The lesson is clear. Nobody wants to stand in Giants Stadium or Wembley listening to 'Invisible', the bleary single debuted at the 2014 Superbowl. Throw 'Sunday Bloody Sunday' and 'Pride Pride (In The Name of Love)' into the equation and the response will be very different.

Close observers of the group feel U2 have anticipated this moment for some time. They have long understood their popularity would eventually flag. In fact, it is whispered that they are quietly mystified they have managed to pack stadia for as long as they have.

"There were rumours back around the PopMart tour in 1997 that they were going to do smaller venues from then on, but they went onto bigger venues instead," says Dave Griffith.

"Going to smaller venues could mean a downsize in popularity as perceived by the band. They were probably trying to build a teen following with recent albums. Now they realise they are in danger of losing older fans. [Returning to arenas] could be a reaction to that."

If U2 are true to their pledge and swap stadia for 3Arena-type rooms, it would be part of an accelerating trend. Rock 'n roll, at U2's level at any rate, is recognised as being in crisis - some commentators fear that, five decades since the Beatles and the Rolling Stones crystallised many of the tropes of the genre, the form has run its course. Critically and commercially pop and dance music are in the ascendency; perhaps U2 have merely recognised the Zeitgeist has moved on. That, from here on out, their career will be a story of diminishing returns.

"There is a case for saying certain kinds of art form can only endure for so long," music writer and cultural commentator Simon Reynolds told me in 2012.

"Sonnets, as a poetic form - there was only a certain amount of time until nobody could do them any more. Maybe [rock] is the same."

To be clear, the apocalypse hasn't arrived quite yet. Music's highest earners in 2013 were Bon Jovi, as old school a rock affair as you will find. According to Billboard they earned $205m from a tour that included a Slane Castle stop-off. Not far behind was Bruce Springsteen, whose gigging income was $147m. But guitar wielders were otherwise thoroughly eclipsed, with the leaderboard of top grossing tours dominated by Taylor Swift, Beyonce and Rihanna.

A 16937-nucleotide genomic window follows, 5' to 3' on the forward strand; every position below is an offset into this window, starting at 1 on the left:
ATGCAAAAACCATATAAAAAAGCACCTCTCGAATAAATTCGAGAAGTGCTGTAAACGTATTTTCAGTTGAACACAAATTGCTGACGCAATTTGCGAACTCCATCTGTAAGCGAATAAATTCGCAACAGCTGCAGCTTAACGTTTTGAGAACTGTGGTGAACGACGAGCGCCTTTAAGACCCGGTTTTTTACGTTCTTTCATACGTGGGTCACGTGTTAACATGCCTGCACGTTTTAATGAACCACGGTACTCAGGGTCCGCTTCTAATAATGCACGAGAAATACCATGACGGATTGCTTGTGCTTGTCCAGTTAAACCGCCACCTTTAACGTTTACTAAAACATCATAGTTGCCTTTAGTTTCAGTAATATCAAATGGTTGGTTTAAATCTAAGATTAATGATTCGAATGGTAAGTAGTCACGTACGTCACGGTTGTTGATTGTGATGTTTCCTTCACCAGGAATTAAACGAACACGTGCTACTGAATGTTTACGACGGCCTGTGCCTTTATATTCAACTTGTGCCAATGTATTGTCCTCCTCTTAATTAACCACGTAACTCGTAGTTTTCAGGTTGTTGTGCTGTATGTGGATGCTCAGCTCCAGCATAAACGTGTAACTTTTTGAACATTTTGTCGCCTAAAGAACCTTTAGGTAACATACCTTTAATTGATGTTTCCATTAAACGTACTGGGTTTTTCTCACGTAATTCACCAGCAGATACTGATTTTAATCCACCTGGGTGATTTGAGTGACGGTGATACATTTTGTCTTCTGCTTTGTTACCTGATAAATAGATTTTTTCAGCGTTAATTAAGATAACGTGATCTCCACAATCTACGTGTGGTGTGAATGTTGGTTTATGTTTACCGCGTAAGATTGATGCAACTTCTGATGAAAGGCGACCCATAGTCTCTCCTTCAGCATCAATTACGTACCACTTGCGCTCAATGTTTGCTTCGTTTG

Significantly, none of the rock bands figuring in the tally had an average age of less than 50. And though U2 fall bang in the middle of the late baby-boomer demographic, they have always been wary of nostalgia and would surely be aghast to be perceived as just another Rolling Stones-esque heritage act topping up their pensions.

Without question, stadium rock is no longer regarded as the pinnacle of live music. More and more, groups are opting for smaller venues - because the economics make better sense and, also, out of a feeling that going indoors fosters a closer connection between audience and performer.

Speaking to me just ahead of their date at the Aviva Stadium in 2012, Red Hot Chili Peppers frontman Antony Kiedis was upfront that, in his view, smaller was better. "We miss the small venues," he told me. "It is more intimate."

It should also be remembered that U2 strive to challenge themselves and would not be satisfied with a retread of the 360° tour. From the late 80s on, they have approached live performance as an art-form in itself. With 1992's Zoo TV the band looked ahead to the multi-media saturation of the 21st Century. On PopMart, in 1997, they sought to turn irony into a design statement via a lurid set that wedged tongue firmly in cheek. Five years ago, meanwhile, U2 pushed their aesthetic ambitions further yet, performing beneath a vast 'claw' that might have been dredged from the mad imagination of mid-20th century architect Gaudi. Where do you go from there?

"They are recalibrating their popularity," says Mick Kearns, who plays The Edge in tribute outfit The Joshua Tree.

"The 360° tour was massive in terms of revenue. They need a change. It might be easier for them to come up with some good concepts for indoor arenas. I am hoping for something new and innovative. I think a lot of their fans are."